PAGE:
Jimmy Page Fine Art Print
Jimmy Page Fine Art Print
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Jimmy Page Fine Art Print

  • 11x14 Matted, Numbered & Signed by Photographer $800 $800 $0
  • 16x20 Matted, Numbered & Signed by Photographer $1,000 $1,000 $0
  • 20x24 Matted, Numbered & Signed by Photographer $1,500 $1,500 $0
  • 11x14 Matted, Numbered & Signed by Photographer $800 $800 $0
  • 16x20 Matted, Numbered & Signed by Photographer $1,000 $1,000 $0
  • 20x24 Matted, Numbered & Signed by Photographer $1,500 $1,500 $0
Item Number:
  • OCS770723-01-FP
TOUR/SHOW:
  • Day on the Green #6 and #7
PHOTOGRAPHER:
DATE:
  • Jul 23, 1977

11x14 Matted, Signed & Numbered are from a limited edition of 150.

16x20 Matted, Signed & Numbered are from a limited edition of 150.

20x24 Matted, Signed & Numbered are from a limited edition of 75.

After the July 23rd Oakland "Day on the Green" show, a Bill Graham staffer was severely beaten for asking Peter Grant's [Zeppelin's manager] kid to return signage, torn down from dressing room doors. After an initial kick in the groin by Drummer, John Bonham, Zeppelin "security forces", including Grant, locked the BGP employee in a trailer and savagely beat him. Led Zeppelin's second Oakland show took place only after Bill Graham signed a letter of indemnification absolving Zeppelin from responsibility for the previous night's assault. The letter, signed by Graham under duress and with his left hand, was considered invalid, and Bonham, Grant and two security thugs were arrested.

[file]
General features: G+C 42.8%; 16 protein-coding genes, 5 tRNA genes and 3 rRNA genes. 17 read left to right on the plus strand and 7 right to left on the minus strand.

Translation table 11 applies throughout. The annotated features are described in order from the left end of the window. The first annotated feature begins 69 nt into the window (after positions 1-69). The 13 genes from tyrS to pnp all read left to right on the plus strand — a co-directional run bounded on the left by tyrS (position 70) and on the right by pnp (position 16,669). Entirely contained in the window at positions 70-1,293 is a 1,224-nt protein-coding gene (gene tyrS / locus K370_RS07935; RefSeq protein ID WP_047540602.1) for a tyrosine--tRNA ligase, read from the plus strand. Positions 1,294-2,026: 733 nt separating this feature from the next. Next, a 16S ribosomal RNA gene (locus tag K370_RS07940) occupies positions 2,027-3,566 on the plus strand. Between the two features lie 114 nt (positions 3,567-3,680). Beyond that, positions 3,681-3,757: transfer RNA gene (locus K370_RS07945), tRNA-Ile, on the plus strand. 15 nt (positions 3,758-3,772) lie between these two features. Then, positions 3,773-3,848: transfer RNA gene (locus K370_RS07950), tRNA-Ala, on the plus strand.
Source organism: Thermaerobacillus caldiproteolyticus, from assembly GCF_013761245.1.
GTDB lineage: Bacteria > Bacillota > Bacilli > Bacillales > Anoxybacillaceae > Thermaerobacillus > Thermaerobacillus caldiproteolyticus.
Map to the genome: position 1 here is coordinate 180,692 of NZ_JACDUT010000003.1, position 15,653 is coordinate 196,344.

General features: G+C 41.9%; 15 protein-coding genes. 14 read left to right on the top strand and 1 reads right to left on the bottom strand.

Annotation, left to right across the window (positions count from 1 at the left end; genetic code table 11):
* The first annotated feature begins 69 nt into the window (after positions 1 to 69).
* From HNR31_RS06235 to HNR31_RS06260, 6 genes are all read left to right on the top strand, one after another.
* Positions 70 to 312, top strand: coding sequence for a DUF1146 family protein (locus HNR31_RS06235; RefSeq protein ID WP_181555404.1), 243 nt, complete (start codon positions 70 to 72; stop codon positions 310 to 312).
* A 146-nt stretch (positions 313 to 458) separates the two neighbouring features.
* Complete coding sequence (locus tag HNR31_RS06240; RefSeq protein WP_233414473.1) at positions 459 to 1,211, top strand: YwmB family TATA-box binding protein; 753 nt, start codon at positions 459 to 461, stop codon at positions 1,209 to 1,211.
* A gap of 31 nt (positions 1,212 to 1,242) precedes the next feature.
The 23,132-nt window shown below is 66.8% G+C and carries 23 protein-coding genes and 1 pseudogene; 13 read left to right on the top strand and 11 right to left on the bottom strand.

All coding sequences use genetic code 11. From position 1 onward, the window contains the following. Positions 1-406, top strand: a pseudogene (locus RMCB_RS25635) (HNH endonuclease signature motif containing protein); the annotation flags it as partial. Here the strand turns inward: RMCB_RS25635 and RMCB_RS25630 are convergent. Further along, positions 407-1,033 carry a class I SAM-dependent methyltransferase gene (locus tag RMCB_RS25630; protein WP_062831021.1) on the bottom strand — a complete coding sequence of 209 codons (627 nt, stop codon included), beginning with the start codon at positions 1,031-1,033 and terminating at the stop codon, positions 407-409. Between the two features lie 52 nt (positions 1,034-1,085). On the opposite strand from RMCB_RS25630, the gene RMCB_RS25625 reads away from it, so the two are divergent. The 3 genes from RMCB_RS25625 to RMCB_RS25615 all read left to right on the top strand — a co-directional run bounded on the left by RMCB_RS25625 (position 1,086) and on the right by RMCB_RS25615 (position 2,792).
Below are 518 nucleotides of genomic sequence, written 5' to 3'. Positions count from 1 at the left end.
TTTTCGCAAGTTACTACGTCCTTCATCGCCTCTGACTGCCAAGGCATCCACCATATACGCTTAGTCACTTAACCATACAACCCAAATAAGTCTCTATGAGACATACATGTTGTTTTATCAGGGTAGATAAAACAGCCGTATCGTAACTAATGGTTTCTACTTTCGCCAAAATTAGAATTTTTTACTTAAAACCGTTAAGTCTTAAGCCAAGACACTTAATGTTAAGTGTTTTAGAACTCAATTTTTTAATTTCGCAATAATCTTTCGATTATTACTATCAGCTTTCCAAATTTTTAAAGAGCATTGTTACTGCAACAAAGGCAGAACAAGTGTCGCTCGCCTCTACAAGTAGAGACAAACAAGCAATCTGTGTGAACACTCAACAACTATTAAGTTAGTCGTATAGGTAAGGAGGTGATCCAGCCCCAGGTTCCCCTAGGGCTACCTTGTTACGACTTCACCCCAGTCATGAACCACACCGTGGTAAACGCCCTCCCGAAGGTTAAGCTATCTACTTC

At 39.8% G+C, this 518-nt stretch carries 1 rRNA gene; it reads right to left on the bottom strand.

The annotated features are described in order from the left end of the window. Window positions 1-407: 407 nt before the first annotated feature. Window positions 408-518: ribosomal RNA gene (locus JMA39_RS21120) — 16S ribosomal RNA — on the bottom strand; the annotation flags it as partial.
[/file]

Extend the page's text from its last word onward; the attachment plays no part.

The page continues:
About Baron Wolman

Settling in Haight-Ashbury in the 60's, Wolman was surrounded by Janis and the Grateful Dead in close-by digs. Wolman was soon accompanying journalist Jann Wenner to the now famous and genre-defining Mills College conference on rock music. Wenner happened to be the founder of Rolling Stone magazine. He liked Wolman's style, offered him a job and Wolman launched as the first official document-er of the new psychedelic age. Beginning with the magazine's opening issue, Wolman's photographs were windows on the parade of the different, the delightful and the doomed, and his pictures became the gold standard by which rock photography would be measured.